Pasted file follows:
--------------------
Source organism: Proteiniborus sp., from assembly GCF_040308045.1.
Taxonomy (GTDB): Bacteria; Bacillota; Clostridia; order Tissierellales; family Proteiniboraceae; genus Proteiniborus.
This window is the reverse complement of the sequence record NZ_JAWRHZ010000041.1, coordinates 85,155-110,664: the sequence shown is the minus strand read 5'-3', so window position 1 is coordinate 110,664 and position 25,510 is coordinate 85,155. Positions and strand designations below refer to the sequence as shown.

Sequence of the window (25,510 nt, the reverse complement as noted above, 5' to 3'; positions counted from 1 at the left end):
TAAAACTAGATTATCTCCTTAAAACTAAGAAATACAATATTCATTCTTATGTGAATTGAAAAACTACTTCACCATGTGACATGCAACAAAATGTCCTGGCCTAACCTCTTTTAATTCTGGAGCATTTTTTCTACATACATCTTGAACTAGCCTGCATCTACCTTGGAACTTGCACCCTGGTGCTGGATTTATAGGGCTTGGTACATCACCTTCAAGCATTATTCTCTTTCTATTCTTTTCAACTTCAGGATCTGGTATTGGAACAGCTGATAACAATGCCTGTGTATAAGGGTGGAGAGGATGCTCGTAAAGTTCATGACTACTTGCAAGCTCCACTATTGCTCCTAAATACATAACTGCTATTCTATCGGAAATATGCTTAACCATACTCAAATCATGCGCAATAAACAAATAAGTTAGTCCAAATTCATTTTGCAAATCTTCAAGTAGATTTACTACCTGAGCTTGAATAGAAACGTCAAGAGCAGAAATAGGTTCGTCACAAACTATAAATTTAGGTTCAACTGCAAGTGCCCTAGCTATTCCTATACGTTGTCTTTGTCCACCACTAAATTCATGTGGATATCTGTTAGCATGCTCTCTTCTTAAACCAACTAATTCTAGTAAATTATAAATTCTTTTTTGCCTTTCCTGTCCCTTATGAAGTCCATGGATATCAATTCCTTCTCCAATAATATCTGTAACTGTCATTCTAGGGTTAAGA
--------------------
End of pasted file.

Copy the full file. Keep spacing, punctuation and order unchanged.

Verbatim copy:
Source organism: Proteiniborus sp., from assembly GCF_040308045.1.
Taxonomy (GTDB): Bacteria; Bacillota; Clostridia; order Tissierellales; family Proteiniboraceae; genus Proteiniborus.
This window is the reverse complement of the sequence record NZ_JAWRHZ010000041.1, coordinates 85,155-110,664: the sequence shown is the minus strand read 5'-3', so window position 1 is coordinate 110,664 and position 25,510 is coordinate 85,155. Positions and strand designations below refer to the sequence as shown.

Sequence of the window (25,510 nt, the reverse complement as noted above, 5' to 3'; positions counted from 1 at the left end):
TAAAACTAGATTATCTCCTTAAAACTAAGAAATACAATATTCATTCTTATGTGAATTGAAAAACTACTTCACCATGTGACATGCAACAAAATGTCCTGGCCTAACCTCTTTTAATTCTGGAGCATTTTTTCTACATACATCTTGAACTAGCCTGCATCTACCTTGGAACTTGCACCCTGGTGCTGGATTTATAGGGCTTGGTACATCACCTTCAAGCATTATTCTCTTTCTATTCTTTTCAACTTCAGGATCTGGTATTGGAACAGCTGATAACAATGCCTGTGTATAAGGGTGGAGAGGATGCTCGTAAAGTTCATGACTACTTGCAAGCTCCACTATTGCTCCTAAATACATAACTGCTATTCTATCGGAAATATGCTTAACCATACTCAAATCATGCGCAATAAACAAATAAGTTAGTCCAAATTCATTTTGCAAATCTTCAAGTAGATTTACTACCTGAGCTTGAATAGAAACGTCAAGAGCAGAAATAGGTTCGTCACAAACTATAAATTTAGGTTCAACTGCAAGTGCCCTAGCTATTCCTATACGTTGTCTTTGTCCACCACTAAATTCATGTGGATATCTGTTAGCATGCTCTCTTCTTAAACCAACTAATTCTAGTAAATTATAAATTCTTTTTTGCCTTTCCTGTCCCTTATGAAGTCCATGGATATCAATTCCTTCTCCAATAATATCTGTAACTGTCATTCTAGGGTTAAGA